By Leo Babauta
I’ve worked with lots of incredible people who want to create something — whether it’s art, a book, a business, or some impact on the world.
One of the stories we often have when we want to create is that we’re too busy, pulled in too many direction, or need to clear out our lives before we can focus.
Basically, the story is that everything needs to be clear before I can focus and create.
But that never comes. We never clear everything else out, we never have a life without some chaos. And so if that’s our story — that we neeed to have pristine clearness before we focus — we’ll never create anything.
As I write this, I’m proving that story wrong. There’s chaos in my life, from things going on in my family to my uncertainty about my projects to a thousand demands on my time. And yet I’m finding some beautiful focus right this minute, to write. I’m not exceptional — we can all do this, if we commit to changing this story.
In this article, I’ll share some ways you might do that.
The Old Story
Before you can create a new story, it’s important to get present to your old story: that you need to clear out your life and have no chaos before you can have focus.
This story flies under the radar, unnoticed, but it can feel very true and control our actions. You just operate as if it’s the truth.
The way you might notice this is first to reflect on how things are going. Are you writing that book or launching that business you wanted to create? If not, what’s been getting in the way of that? It’s easy to blame external circumstances, but you might notice what story you have that makes those external circumstances a blocker.
Next, you might commit yourself to finding focus every day to create. Block off some time. Then see what shows up – are you able to actually focus, or do you tell yourself something that allows you to put it off?
You might also notice what this story protects you from. For me, it protects me from having to create something I feel shaky about, and fall flat on my face.
The New Story
Once you’ve gotten clear on the old story, and noticed it showing up, you can start to create a new one that’s more empowering. What new story would allow you to focus when there’s chaos, and what’s more, to feel lit up about it?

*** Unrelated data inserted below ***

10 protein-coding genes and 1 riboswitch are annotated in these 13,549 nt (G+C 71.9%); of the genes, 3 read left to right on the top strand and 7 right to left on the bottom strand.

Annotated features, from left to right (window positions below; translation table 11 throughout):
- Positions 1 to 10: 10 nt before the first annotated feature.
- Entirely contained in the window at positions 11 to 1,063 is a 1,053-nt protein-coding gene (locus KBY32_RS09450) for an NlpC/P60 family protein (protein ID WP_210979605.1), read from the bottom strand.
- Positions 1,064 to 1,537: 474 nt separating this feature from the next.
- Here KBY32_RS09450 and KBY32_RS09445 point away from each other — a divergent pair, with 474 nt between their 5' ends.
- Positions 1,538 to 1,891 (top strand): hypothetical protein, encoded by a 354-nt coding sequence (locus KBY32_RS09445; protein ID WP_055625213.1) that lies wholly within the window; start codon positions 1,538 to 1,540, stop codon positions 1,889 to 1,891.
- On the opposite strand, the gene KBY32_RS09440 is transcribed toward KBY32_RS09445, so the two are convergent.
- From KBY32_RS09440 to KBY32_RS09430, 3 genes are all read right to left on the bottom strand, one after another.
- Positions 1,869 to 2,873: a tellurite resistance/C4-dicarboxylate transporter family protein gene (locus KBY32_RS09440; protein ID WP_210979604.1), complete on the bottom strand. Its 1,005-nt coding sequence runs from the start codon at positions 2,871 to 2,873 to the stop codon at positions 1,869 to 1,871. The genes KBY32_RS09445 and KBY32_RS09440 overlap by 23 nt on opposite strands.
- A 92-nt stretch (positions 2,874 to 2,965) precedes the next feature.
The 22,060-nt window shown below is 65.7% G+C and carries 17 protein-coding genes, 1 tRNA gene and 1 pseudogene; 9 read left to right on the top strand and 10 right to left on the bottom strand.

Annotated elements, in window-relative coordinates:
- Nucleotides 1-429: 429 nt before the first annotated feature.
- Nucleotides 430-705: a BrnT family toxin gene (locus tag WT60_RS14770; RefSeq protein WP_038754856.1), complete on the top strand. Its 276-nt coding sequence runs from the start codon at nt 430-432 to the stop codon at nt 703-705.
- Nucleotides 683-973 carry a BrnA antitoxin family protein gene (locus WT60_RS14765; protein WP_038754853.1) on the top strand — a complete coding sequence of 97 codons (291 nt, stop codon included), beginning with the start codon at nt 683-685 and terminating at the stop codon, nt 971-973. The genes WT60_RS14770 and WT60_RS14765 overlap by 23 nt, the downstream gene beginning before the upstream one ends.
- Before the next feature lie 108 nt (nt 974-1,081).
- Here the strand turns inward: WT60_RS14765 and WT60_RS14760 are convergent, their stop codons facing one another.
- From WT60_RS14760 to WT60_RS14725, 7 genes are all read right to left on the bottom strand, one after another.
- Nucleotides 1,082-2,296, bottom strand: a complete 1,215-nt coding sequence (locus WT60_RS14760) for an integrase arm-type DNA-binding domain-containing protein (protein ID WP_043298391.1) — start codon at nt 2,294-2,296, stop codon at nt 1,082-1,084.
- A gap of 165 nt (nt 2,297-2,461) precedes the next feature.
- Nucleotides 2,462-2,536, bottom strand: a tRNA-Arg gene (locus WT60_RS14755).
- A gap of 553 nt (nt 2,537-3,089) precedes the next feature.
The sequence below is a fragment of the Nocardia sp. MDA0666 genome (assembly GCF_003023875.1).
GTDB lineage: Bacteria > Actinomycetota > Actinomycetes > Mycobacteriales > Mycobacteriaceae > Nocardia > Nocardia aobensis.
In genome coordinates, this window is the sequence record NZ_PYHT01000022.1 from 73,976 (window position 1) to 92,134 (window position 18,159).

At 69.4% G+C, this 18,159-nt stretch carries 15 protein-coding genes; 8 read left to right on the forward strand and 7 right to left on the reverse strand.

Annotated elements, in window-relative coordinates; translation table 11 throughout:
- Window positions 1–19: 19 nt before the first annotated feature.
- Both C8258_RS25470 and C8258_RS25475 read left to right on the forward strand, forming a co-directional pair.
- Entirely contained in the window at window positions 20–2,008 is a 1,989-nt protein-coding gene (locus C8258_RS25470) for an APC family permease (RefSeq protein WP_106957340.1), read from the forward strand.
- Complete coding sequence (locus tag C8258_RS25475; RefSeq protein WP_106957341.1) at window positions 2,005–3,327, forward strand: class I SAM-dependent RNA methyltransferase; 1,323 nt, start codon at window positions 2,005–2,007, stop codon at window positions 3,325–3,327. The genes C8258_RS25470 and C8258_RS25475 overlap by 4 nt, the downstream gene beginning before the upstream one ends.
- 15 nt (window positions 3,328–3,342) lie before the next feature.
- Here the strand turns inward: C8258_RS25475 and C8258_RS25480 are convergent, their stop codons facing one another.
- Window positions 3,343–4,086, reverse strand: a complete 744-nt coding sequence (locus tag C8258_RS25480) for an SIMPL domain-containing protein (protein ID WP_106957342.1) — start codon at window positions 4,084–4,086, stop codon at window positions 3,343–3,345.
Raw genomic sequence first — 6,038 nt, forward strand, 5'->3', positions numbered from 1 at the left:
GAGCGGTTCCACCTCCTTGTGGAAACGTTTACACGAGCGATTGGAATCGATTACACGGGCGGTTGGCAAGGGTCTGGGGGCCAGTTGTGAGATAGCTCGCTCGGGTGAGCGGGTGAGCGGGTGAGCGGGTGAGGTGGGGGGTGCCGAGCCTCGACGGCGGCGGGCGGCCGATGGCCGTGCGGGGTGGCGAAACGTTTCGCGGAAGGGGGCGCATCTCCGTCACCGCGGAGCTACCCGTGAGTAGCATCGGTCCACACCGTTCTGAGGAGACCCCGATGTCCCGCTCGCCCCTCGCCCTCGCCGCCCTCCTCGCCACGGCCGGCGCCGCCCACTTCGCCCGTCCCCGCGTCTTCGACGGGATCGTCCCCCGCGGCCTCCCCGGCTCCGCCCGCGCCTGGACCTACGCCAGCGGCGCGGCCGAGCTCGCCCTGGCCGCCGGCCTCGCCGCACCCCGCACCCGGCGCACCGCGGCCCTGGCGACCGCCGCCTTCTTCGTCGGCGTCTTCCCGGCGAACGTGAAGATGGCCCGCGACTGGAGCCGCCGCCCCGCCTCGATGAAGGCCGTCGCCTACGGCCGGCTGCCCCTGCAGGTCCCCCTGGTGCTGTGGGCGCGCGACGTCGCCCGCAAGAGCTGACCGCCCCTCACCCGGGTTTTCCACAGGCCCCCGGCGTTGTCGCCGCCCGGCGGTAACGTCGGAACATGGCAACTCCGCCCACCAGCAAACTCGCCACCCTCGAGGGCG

For me, part of my story is that I love a little oasis of calm and focus in the midst of my chaos. It’s peaceful, rejuvenating. I love moving something important forward, and feeling that incredible progress.
Another part of my story, even more important, is that this is a way for me to express my love for my readers. That’s important enough to create some space for.
But you don’t have to use my story: what would be empowering for you? Try three drafts, and pick one to practice. Then commit to focus blocks, and practice believing the new story during those blocks. It will feel a bit wrong, so you have to create structure to actually show up for the focus blocks — some accountability, for example.
Some Other Notes
What I’ve shared is the most important bit. But there are some other things that help me:
* Create space and commit to it. I will block off focus sessions and tell others that I’m going to do it, and hold myself accountable. This actually empowers my focus, rather than needing to feel like a burden.
* Clear the decks. It’s not bad to try to clear things — small tasks, emails, messages — before you focus. I give myself a limited time, like 20 minutes, to clear things out, before I start my focus session. My goal is not to clear my whole life out, and not have any chaos. It’s to clear things out a little, just to an extent that feels helpful, not to the extent that feels like avoidance of my focus.
* Use a single-tasking tool. I use various writing tools that don’t have distractions. As I write this, I’m using Ommwriter, which is an old one, but there are plenty of others. Block off your internet connection if you need to. Put your phone on airplane mode. Tell others you are focusing, if needed.
* Think things through a bit beforehand. For writing, I like to spend some time before the focus session thinking about what I want to write. I’ll go for a walk, or think about it in the shower. This helps me get the focus session going with a running start.
* Create a little ritual. If you think of the focus session as a ritual, it elevates it above the usual tasks you have to do. Think of it as sacred. You might create a little space for focus, or do your writing in one spot. You might play music, get some lovely tea, light a candle. Start with intention, and remind yourself of your new story. Close with gratitude.
* Relax in the chaos. In the focus session, and even before you start, you’ll feel the chaos swirling around within you, if you pay attention. This is the very feeling that has us feel like we need to clear out our lives first. It’s completely OK to feel! What if you could take a few deep breaths, and allow yourself to relax with the feeling of chaos? It doesn’t need to go away. It’s just a part of the experience of creating.
These help me. Are you willing to commit to giving them a try?